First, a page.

Easy Mostly Whole Wheat Pizza Dough

Almost All Whole Wheat Pizza

Easy Mostly Whole Wheat Pizza


Easy Mostly Whole Wheat Pizza Dough

My grandmother had one of those little boxes with all of her favorite recipes that she collected over time from her friends, neighbors, and relatives. Today I have special recipe that you’ll want to save and perhaps pass on to your friends and family. It’s one of those recipes that everyone loves because it’s so easy to make, and tasty to eat.

You may remember my recent post for no-knead whole wheat bread, which was based on Jim Lahey’s recipe and technique. Today, Niki at SaltandPepperSF has chosen Mark Bittman’s recipe for No-Work Mostly Whole Wheat Pizza Dough for the Food Matters Project. Bittman’s recipe is also based on Jim Lahey’s dough recipe. There’s nothing much to it. Just put the ingredients in a mixing bowl, mix them together well, and set the bowl off to the side for 8 to 14 hours. What makes the dough special is high water to flour ratio, and the complex flavor it develops as from sitting so long. You can find the Mark’s original recipe on her website. I have modified it to make a larger batch of dough so it will be enough for two large pizzas, 12-inches each.

Use any toppings you like on the pizza. My own pizza creation, is Tex-Mex. It calls for a combination for soyrizo (Trader Joes), jack cheese, corn, green chilies, black olives. Whatever ingredients you choose, you’ll have fun with it. I think that’s why people love pizza so much. Click on this link for the Tex-Mex toppings.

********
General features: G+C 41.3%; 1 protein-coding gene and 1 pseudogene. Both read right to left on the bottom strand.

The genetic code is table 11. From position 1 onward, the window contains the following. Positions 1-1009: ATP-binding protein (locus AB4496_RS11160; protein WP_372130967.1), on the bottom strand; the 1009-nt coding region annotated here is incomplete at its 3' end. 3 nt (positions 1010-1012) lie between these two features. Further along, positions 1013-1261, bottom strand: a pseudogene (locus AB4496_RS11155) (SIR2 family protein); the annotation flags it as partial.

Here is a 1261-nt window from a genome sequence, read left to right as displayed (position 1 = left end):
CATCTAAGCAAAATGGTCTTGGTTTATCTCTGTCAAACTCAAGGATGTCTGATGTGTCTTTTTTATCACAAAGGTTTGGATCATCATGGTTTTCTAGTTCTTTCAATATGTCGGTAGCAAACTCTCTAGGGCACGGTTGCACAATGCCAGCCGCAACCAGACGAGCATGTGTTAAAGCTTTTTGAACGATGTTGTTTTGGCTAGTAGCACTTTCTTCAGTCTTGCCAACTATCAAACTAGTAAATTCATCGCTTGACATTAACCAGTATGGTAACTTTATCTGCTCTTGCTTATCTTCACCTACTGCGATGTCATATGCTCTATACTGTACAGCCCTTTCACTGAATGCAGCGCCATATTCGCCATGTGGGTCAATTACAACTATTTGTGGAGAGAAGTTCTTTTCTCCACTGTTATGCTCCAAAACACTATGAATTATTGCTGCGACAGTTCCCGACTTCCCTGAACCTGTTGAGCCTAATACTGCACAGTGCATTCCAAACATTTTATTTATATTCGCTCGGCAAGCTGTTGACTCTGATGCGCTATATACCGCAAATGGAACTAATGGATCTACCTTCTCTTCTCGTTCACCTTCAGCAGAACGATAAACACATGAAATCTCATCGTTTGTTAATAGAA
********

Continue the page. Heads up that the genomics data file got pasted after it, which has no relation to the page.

Yield: 2, 12-inch pizzas

Prep Time: 8 to 14 hours, mostly unattended

Baking Time: 25-30 minutes


2-1/2 cups whole wheat flour

1-1/2 cups bread flour

1/2 teaspoon, plus 1/8 teaspoon yeast

1-1/2 teaspoons salt

Olive oil as needed



1. Combine the flours, yeast, and salt in a large mixing bowl. Stir in 2 cups, and 1-1/2 tablespoons of cool water. The dough should be relatively sticky and wet, like biscuit batter. If not, add more water.

2. Scrape down the sides of the bowl, cover, and pit it in a warm spot. Let the dough sit from 8 to 14 hours. (The longer it ferments, the more complex the flavor and the more tender the crumb.)

3. When you’re ready, heat the oven to 425°. Generously oil a baking, pizza pan, or ovenproof skillet. Dust your hands with a little flour, and fold the dough over in the below a few times. It will be sticky, but resist the urge to use more flour. Use a light and gentle touch to extend the pizza dough into the pan. Do not roll the dough or you will deflate it, and be careful not to tear a hole in it. Gently lift and extend the dough until it extends to the corners of the pan, or pans.

4. Brush or drizzle the top of the pizza or pizzas with 2 tablespoons of olive oil. Cover with plastic and let it rest about 40 minutes.

5. Place your toppings on the dough and bake about 15 to 20 minutes. If you are using cheese, put that on in the last 10 minutes of baking.


This recipe is also posted on the Pennywise Platter.